There are many reasons why Bandra is such a loved and adored suburb in Mumbai. Expansive sea promenades, trendy cafes and restaurants in every corner and in-between, and cobbled streets with quaintly-named houses are just some things off the top of my head. But instead of counting all of Bandra’s blessings here, I will pick just one, and leave you who hold her close to your hearts to tot up her charms, because, as Bandra’s iconic St. Peter’s Church message board says, ‘Listen to your heart. It may be on your left, but it is always right!’
The one thing that continues to fascinate visitors, tourists, and even people like me who live in the area and see them day in and day out, are the charming old bungalows of Bandra (see here), some of which have been restored into cafes, restaurants, home stores and even lifestyle hubs. These bungalows are amongst the last remnants of the glory days when Bandra was a collection of 25 small but distinctive and flourishing villages.
One such bungalow is in Bandra Reclamation, housing the Taj Mahal Tea House. The inky blue Sanatan Pereira Bungalow is perhaps the best example of the charm and proud heritage of Bandra. Quite fittingly, it has been beautifully restored by Bandra boys Ayaz and Zameer Basrai for Taj Mahal Tea (yes, the same Wah! Taj brand), continuing the amazing work they have previously done for Smokehouse Deli with it’s intricately patterned walls, and Cafe Zoe with its delightful skylight and exposed walls, amongst others.Just yesterday, the Taj Mahal Tea House with its comfortable drawing-room setup, colonial furniture, gold patterned walls, and delicate Persian motifs completed its first year, and in this one year, it has slowly worked its way into the hearts of not just Bandra-ites but anyone who loves tea, and likes to enjoy their cuppa in an unhurried, relaxed atmosphere. Mind you, it’s not just for those who consider tea drinking a religion, and enjoy the ritualistic activity as a part of their daily routine. It’s also home to the health-aware, on-the-go metrozens of the maximum city, who are increasingly finding tea ‘hip to sip’!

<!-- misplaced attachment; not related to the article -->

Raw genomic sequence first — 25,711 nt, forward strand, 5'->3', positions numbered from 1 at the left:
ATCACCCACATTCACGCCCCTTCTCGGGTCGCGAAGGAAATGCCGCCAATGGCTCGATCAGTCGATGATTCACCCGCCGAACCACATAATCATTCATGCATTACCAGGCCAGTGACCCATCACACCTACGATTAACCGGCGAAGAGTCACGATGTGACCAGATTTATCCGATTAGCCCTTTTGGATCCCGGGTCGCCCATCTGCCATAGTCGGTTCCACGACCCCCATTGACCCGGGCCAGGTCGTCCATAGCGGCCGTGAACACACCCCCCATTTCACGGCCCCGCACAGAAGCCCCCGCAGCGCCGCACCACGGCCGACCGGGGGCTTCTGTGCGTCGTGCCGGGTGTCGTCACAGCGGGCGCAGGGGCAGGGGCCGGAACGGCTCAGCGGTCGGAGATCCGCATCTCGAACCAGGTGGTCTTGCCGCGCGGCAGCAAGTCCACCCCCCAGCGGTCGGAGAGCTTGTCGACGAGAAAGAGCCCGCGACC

This, and many such quips came ‘twixt the cup and the lip’ at the recent Tea Appreciation Session organized by Taj Tea House. A quick, easy session on the plantations, processing, regions, types and quirks followed by tastings of some gorgeous teas was helmed by Kurush Bharucha, (Tea Expertise Director, Hindustan Unilever) whose journey from Calcutta, via many local tea estates around the world, to London where he is currently stationed, is almost as interesting as the journey of tea leaves from bush to cup. Here’s a taster… Kurush sips as many as a thousand cups of tea a day, and is still able to tell the difference between each one! Surely that counts as a superpower, eh, Marvel?
Being born in Assam, spending my early childhood amongst the pristine rolling greens of tea estates, and coming from a family of tea drinkers so loyal that they will lug around their bag of special Makaibari Darjeeling tea mix wherever they travel meant I was already well-versed with the culture and aura around tea drinking. But this tea session reminded me of, reinforced even, the beautiful social bond that tea seems to bring naturally into a group of complete strangers, making them connect warmly, and feel like a part of something special instantly (and I don’t mean just a Whatsapp group!).
So just over a week after the session, the ‘tea-totallers’ group (sorry, just couldn’t resist that one!) have already met for a recital of reputed sitarist Sahana Banerjee last Sunday, gone out for a group lunch, and are planning to actively participate in the first anniversary celebrations that kick off with a rare-instrument recital of Surbahar on 15th Aug, our Independence Day holiday (what better way to spend a Monday morning!!) I’ll be there with the others, gobbling down a plateful of their surprisingly tangy House Eggs Benedict, with a cup of Curry Patta Tea for warm company. And then maybe a slice or two of the light tea cakes being served for the birthday celebrations!
Oolong, see you there! 😉